While llamas definitely have size going for them, their alertness is one of their main defenses. They are constantly scanning the area and monitoring their pasturemates. If they sense a threat, the llama will let off a high-pitched scream that gets the attention of everyone – everyone. At times, this alarm alone is enough to scare off the intruder.

If their scream doesn’t get the job done, the llama will assume a threatening posture, approach the danger, and start spitting. The llama may place itself between the smaller animals and the threat. As things escalate, it may even attack the intruder by kicking or pawing at it, even stomping it to death if necessary.

Along with the goats and sheep, many producers run a llama with their calves, deer, and poultry flocks. They are definitely a multi-species guardian that bonds with their charges.

Emus, Geese, Guineas, and Ostriches

While these last creatures aren’t really a livestock guardian, they could easily be called barnyard “alarms/alarmists”, “protectors”, or “watchers”. All four of these bird species are notorious for being noisy and obvious when sensing something unusual or threatening.

Anyone who has lived with any of these birds knows that when they start acting up, something is amiss. Of course, it could be a mouse they have cornered or a fox, they don’t always differentiate or prioritize the danger. Whatever it is, they’ll let you know it’s there.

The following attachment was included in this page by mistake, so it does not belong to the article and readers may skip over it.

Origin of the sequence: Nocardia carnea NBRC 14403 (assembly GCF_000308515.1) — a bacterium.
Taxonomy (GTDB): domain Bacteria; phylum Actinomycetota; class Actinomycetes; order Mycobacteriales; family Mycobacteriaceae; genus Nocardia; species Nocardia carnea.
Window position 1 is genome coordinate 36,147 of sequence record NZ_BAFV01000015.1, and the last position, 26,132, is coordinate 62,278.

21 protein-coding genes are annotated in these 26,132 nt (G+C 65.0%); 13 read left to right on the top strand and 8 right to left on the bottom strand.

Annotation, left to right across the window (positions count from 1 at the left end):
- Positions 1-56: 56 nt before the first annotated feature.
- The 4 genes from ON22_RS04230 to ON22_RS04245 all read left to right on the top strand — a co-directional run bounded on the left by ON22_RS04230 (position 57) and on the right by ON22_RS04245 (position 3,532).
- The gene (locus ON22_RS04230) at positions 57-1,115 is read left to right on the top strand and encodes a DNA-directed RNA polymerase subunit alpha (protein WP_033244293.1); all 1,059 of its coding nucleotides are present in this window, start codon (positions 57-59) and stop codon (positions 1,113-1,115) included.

It is not uncommon to see geese engaged in a standoff with a stranger in the driveway or a group of guineas chasing away a stray dog at full speed. The ostriches and emus are extremely intelligent and nosy and will see everything going on. When they become agitated and defensive, it is a good idea to investigate and find out what has set them off.

No matter what type of animals you have or are planning on getting, you must have some type of protection in place. Along with secure fencing and shelter, a livestock guardian might be just what you need. Having multiple layers or lines of defense will keep you and your animals happy and safe.

So what kind of livestock guardian do you have?


Picked For You

  • 8 Creative Ways to Make Money with Your Homestead Chickens8 Creative Ways to Make Money with Your Homestead Chickens
    Wouldn’t it be nice if all the animals on your homestead could make you enough money to support themselves? Although most animals on the farm have a job to do, it’s especially nice if they can bring in enough cash to pay for their upkeep and maybe a little extra left over for the farmer, …